Adam Smith’s Wealth of Nations (1776) is the central locus of ideological conflict in the Ibis trilogy, but its role has received no sustained scholarly attention. Amitav Ghosh writes against the doctrine of free trade as envisaged by colonialists, but not against trade itself. This essay argues that the Ibis trilogy offers a critique not of Smith’s ideas, which the author may even share, but of their colonial distortions through a transcultural, humanist expansion of their scope. In a neat epistemological reversal, Ghosh’s fiction recovers the original Smith to counter the misappropriated Smith of the colonial fictions that reduce his political economy to the invisible hand.
In his most notable work, Against Method (1975), Paul Feyerabend postulates the logical necessity of a “theoretical anarchism,” rising from his conviction that a method which encourages a variety of opinion is also the only method compatible with a humanitarian outlook. This essay suggests that The Calcutta Chromosome (1995) perfectly embodies in a literary form the idea of theoretical scientific anarchism. In particular, the idea that other forms of human cultural expression and unconventional knowledge have equal if not better chances to get to revolutionary discoveries, and that a proliferation of theories and points of view is ultimately beneficial to, and arguably the one powerful engine of, scientific discoveries. This opinion, apparently upheld by the novel, chimes in perfectly with Feyerabend’s perspective. Through the novel, among other aspects, Amitav Ghosh aims at deconstructing the certainties of the historiography of science, and within this framework, the Austrian philosopher’s theory proves to be an interesting tool to interpret this peculiar novel.
Amitav Ghosh grew up with many languages, and his novels have always embraced some forms of multilingualism. With the Ibis trilogy, multilingualism seems to not only celebrate the linguistic diversity of South-East Asia, but also reflect on how languages influence one another. Thus different Indian languages, French, Cantonese, Laskari, and Mauritian Creole are woven into the fabric of the text, and Ghosh depicts the Indian Ocean as a melting pot where languages are reinvented as fast as the characters adapt to challenging situations.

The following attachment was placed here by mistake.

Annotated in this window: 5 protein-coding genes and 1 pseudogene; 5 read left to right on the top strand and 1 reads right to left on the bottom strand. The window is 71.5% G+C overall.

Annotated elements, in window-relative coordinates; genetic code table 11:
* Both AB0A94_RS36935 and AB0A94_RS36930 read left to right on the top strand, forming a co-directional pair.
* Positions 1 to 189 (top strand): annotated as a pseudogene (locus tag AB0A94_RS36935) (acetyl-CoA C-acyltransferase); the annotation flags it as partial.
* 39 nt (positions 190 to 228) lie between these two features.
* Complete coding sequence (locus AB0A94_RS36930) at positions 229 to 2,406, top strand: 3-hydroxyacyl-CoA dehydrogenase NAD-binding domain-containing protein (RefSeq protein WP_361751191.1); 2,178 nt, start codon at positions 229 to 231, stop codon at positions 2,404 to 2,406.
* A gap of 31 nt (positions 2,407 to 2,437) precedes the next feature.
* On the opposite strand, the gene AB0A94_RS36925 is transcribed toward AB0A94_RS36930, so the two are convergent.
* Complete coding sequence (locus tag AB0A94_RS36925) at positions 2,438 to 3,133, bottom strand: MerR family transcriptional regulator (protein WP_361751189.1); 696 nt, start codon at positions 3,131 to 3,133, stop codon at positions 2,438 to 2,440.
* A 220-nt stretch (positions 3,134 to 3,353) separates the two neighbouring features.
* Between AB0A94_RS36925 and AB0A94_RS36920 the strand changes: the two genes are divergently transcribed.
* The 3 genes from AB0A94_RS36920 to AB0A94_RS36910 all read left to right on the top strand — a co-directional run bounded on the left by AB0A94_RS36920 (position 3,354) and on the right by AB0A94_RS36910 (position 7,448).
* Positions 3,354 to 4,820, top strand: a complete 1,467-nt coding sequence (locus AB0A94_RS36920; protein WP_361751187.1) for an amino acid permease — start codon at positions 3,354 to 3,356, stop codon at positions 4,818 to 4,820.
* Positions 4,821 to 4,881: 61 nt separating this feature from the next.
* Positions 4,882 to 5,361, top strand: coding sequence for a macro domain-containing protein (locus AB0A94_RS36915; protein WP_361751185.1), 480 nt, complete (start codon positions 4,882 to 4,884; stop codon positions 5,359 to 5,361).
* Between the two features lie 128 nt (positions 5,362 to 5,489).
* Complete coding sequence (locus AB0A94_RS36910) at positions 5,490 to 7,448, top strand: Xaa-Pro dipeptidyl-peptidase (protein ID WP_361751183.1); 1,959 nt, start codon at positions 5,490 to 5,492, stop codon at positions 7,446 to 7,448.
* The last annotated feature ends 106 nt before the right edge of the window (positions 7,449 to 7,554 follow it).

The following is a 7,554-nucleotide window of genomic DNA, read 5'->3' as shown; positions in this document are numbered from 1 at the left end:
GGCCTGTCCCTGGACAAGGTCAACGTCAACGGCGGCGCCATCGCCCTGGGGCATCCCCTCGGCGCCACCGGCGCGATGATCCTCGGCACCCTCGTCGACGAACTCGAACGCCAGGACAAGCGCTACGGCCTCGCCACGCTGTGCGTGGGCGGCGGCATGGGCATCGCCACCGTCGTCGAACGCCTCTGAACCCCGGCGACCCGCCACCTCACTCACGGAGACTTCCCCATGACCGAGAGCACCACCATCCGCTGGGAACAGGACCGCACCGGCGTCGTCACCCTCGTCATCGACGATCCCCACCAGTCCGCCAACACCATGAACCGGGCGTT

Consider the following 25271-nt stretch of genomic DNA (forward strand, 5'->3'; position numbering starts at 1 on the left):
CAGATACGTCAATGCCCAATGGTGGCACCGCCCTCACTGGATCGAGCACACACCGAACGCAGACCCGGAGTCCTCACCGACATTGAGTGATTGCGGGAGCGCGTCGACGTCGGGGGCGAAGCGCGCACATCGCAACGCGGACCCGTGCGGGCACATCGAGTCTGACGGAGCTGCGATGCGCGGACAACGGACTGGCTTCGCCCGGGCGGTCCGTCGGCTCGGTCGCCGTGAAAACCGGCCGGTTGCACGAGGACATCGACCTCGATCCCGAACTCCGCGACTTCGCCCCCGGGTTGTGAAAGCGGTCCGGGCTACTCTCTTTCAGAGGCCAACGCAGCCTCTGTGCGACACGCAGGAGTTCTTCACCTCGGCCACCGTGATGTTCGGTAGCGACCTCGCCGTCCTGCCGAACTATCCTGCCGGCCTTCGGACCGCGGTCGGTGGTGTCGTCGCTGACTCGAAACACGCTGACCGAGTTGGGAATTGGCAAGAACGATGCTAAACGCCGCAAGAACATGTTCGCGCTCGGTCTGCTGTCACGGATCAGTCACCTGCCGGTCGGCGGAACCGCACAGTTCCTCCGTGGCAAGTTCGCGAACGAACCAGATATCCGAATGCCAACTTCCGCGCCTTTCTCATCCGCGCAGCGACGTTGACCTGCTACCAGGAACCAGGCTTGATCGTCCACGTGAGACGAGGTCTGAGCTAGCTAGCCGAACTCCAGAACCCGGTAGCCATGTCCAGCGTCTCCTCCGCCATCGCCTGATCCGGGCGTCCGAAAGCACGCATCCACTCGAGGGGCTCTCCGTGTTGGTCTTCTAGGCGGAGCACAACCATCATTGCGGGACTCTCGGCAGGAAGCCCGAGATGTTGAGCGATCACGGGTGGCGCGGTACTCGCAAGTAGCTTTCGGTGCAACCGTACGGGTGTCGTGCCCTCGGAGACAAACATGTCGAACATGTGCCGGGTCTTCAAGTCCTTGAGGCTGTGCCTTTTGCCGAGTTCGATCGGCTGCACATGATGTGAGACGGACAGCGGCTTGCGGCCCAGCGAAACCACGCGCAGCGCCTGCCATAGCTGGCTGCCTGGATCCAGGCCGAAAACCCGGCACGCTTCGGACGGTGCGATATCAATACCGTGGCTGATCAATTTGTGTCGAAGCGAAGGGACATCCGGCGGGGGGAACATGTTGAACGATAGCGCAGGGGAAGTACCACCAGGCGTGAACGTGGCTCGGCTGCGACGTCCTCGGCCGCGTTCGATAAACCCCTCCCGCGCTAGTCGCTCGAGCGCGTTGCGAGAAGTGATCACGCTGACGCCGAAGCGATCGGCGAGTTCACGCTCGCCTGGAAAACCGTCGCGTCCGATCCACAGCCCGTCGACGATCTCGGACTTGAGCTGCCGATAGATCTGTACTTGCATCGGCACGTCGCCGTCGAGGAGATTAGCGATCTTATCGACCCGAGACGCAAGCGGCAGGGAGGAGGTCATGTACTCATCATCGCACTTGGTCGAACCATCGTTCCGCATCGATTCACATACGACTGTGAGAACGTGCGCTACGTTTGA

Focusing on River of Smoke (2011), this essay maintains that, using commerce, indentured labour, and the opium trade as historical background, Ghosh exposes how languages serve as tools of negotiation and power, and how they allow one to position culturally in the globalized Indian Ocean marketplace. Drawing on Marshall McLuhan’s notion of “global village,” the essay further contends that Ghosh, like a linguistic anthropologist, maps the Indian Ocean as a strategic platform of colonial power and puts globalization in perspective with creolization, hybridization and linguistic migrations to reveal the complex inner-workings of the Empire.
In the midst of Indian feudalism, in a society divided according to castes and under the pressure of imperial indenture system among the girmitiya people, egalitarian solidarity and cultural pluralism thrive almost surprisingly. Indentured labourers in the Indian Ocean seize a unique occasion to re-invent their identities as jahaji-bhai and jahaji-bahen. Syncretism, in Amitav Ghosh’s Ibis trilogy, is marked by an exceptional resilience illustrated by Indian indenture labourers while adapting to new sets of socio-cultural milieus in an unexplored geo-political condition of the host cultural space. The focal point of this essay is the trajectory undertaken by the indentured people in dissolving the barriers between communities, nations, and individuals for a cosmopolitan welfare. The essay also studies the evolution of hybrid identities of the jahaji-bhais and jahaji-bahens and the routes/roots of cultural endurance and South Asian cosmopolitanism.
In Amitav Ghosh’s Flood of Fire (2015), Mrs Burnham, the wife of the colonial free trader Mr Burnham, is caught between her public self as a “memsahib” and her private world of debauchery with the mulatto sailor Zachary Reid. As a representative woman of European civilization in colonial India, she is supposed to be the very embodiment of Victorian morality and righteousness. However, in her private life she appears a dissatisfied creature; forcibly separated from the man she loves and married off to a man fifteen years older than her, her desire was “contained” by the affluence of her husband. The present essay intends to assess, from the perspectives of the Foucauldian, Freudian, and Lacanian theories, Ghosh’s representation of the “curious case” of Mrs Burnham’s conflicted morality caught between self and identity, desire, and decorum.
Borders figure large in postmodern and postcolonial discourse. While postmodern rhetoric includes multiple identities and the evaporation of borders, in most postcolonial discourses borders are often imagined as being complicit with the operations of imperial ideologies. Borders remain a major cause of global conflict, lines that continue to divide and appropriate. Relevant examples are the North-South Korean border and the invisible but potent divide of Zero Point line between India and Pakistan. Spatial boundaries still articulate some of the most pressing concerns of cultural relationships in the postcolonial world. The Shadow Lines (1988) by Amitav Ghosh is an absorbing study on borders and boundaries. Though the novel is preoccupied with transnational cultural processes and evokes a vast cross-border humanity in its pages, the text also constantly alludes to the force and, at the same time, the elusiveness of the border.